How to Harness the Healing Power of Nature

A forest nature path winds off into the distance with verdant trees on both sides

Walking in a park is nice, but it might have more health benefits than you realize. More and more research is finding that time spent in nature has remarkable healing effects.

Studies show that spending time in nature can:

1. Improve your memory

2. Help you concentrate

3. Improve your vitamin D supply

4. Reduce stress

5. Reduce aging pains

6. Strengthen your immune system

7. Lighten feelings of depression

In this article we will explain exactly how to combine the takeaways from all these studiesbenefitting from nature is easier than you might guess.

What Works Best?

To get the health benefits from all those studies, take a 20-minute walk every day, getting as much sunshine as possible, and walking in the greenest environment you can.

Don’t worry if that doesn’t work for you! There are plenty of other options if you don’t have access to nature, have trouble walking, or can’t fit 20 minutes of outdoors time in every day. While an after-lunch walk is the best way to gain the positive effects of time in nature, here are some alternative ways to benefit from nature: 

A man hikes in nature with hills and mountains in the distance

Walking vs. Sitting

Many seniors have trouble walking, so it’s encouraging that sitting in nature provides similar benefits to taking walks.

Walking is a uniquely healthy activity. However, joint or muscle problems can make walking uncomfortable or unfeasible for many older adults. If that’s the case for you or your loved one, sitting in a natural environment is a perfectly viable option.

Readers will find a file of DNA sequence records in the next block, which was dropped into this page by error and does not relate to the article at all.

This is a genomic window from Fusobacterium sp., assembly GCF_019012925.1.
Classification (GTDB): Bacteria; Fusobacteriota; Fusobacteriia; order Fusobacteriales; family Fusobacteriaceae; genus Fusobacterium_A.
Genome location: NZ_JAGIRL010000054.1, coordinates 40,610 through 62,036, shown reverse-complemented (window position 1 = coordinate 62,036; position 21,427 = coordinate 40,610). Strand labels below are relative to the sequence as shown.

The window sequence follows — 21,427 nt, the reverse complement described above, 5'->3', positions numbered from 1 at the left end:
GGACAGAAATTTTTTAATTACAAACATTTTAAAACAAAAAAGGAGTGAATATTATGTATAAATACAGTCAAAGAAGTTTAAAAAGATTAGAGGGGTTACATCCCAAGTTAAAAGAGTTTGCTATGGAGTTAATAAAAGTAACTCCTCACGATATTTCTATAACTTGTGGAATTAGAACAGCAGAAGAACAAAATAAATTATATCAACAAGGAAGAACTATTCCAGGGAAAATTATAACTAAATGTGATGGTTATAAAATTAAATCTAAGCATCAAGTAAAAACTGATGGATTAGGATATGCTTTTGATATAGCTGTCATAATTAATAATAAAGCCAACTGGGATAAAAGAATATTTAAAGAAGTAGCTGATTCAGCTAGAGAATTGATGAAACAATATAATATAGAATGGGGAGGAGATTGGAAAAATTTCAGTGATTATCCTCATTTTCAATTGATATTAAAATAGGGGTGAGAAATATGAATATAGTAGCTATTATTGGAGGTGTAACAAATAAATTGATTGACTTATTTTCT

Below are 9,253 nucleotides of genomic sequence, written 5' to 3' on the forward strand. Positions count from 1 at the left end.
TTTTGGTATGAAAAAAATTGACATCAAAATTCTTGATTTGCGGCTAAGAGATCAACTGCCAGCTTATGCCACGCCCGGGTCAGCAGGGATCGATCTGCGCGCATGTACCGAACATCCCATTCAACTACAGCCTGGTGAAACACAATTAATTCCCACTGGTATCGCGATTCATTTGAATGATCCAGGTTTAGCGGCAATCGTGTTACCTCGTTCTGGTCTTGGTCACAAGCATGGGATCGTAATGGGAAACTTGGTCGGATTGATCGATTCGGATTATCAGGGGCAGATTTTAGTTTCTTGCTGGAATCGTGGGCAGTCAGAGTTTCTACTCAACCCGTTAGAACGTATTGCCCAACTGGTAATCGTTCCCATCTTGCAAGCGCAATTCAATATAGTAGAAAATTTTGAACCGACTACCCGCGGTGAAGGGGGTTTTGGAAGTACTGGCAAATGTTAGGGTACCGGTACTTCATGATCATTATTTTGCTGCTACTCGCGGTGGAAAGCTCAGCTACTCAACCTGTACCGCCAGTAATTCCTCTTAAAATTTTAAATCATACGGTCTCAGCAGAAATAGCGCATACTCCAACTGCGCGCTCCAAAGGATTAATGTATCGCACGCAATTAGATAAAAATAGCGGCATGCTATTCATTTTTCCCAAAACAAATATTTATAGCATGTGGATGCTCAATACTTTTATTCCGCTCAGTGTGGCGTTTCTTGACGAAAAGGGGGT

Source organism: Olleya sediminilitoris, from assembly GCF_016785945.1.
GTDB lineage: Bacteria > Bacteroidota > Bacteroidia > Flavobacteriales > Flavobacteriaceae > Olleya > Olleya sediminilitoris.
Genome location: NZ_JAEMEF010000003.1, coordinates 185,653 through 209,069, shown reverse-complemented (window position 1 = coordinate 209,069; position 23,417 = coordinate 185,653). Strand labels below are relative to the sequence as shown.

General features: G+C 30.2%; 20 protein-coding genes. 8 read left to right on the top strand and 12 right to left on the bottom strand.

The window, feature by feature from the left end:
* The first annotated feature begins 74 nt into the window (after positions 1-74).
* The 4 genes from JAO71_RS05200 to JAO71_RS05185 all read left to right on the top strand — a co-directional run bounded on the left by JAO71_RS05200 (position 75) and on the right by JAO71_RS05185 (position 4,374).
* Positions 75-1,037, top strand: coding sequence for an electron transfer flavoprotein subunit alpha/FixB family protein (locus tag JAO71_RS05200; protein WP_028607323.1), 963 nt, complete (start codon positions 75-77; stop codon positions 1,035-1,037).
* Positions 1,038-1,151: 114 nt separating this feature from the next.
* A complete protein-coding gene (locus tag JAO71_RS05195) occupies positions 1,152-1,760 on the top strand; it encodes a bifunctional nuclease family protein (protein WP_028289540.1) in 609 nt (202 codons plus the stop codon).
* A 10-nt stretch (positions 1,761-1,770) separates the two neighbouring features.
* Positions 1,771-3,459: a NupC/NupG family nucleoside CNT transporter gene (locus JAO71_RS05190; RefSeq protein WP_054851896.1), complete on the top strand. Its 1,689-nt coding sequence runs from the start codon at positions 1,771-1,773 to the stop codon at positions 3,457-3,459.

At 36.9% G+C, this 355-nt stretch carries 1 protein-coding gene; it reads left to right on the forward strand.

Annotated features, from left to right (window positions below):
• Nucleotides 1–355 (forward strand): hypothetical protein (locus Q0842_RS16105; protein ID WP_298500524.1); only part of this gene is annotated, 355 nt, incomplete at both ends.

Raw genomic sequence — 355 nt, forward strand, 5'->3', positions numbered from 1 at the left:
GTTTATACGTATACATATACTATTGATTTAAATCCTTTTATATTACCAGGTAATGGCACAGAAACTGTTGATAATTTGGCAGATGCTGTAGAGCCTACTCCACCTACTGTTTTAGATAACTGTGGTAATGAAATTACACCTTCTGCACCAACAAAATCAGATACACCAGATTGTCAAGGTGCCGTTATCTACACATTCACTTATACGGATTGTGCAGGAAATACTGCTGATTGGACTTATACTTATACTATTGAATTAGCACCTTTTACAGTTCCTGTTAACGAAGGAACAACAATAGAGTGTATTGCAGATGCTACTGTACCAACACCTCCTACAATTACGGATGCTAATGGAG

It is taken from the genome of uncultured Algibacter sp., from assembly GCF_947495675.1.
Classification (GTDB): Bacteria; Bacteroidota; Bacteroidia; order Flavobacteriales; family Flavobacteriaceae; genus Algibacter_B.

One Finnish study showed that sitting in nature for just 15 minutes helped people feel restored. There were more benefits to walking for 15 minutes, but all participants who spent time in nature showed improvements in mood and creativity, and reductions in physiological stress. There was another interesting takeaway: if you have a choice between a park or a forest, choose the forest, which was slightly better at making people feel good. 


The camera points upwards into tree branches and leaves revealing the beauty of nature

Daily vs. Weekly

Too busy to take a walk after lunch every day? There are other great ways to spend time in nature. A study in the scientific journal Nature found that the most important metric wasn’t minutes per day, but rather minutes per week. People who took a single two-hour walk on the weekend saw the same positive results as those who racked up two hours outside by walking every day.

What the study also found was that it’s important to hit two hours of outdoors time every week. More than two hours helped, up to a certain point (five hours), but people who spent fewer than 120 minutes outdoors in a week saw very little benefit from their time in nature. Here’s a breakdown of different ways to make the most of nature’s healing effect:

– 10-minute walks after both lunch and dinner every day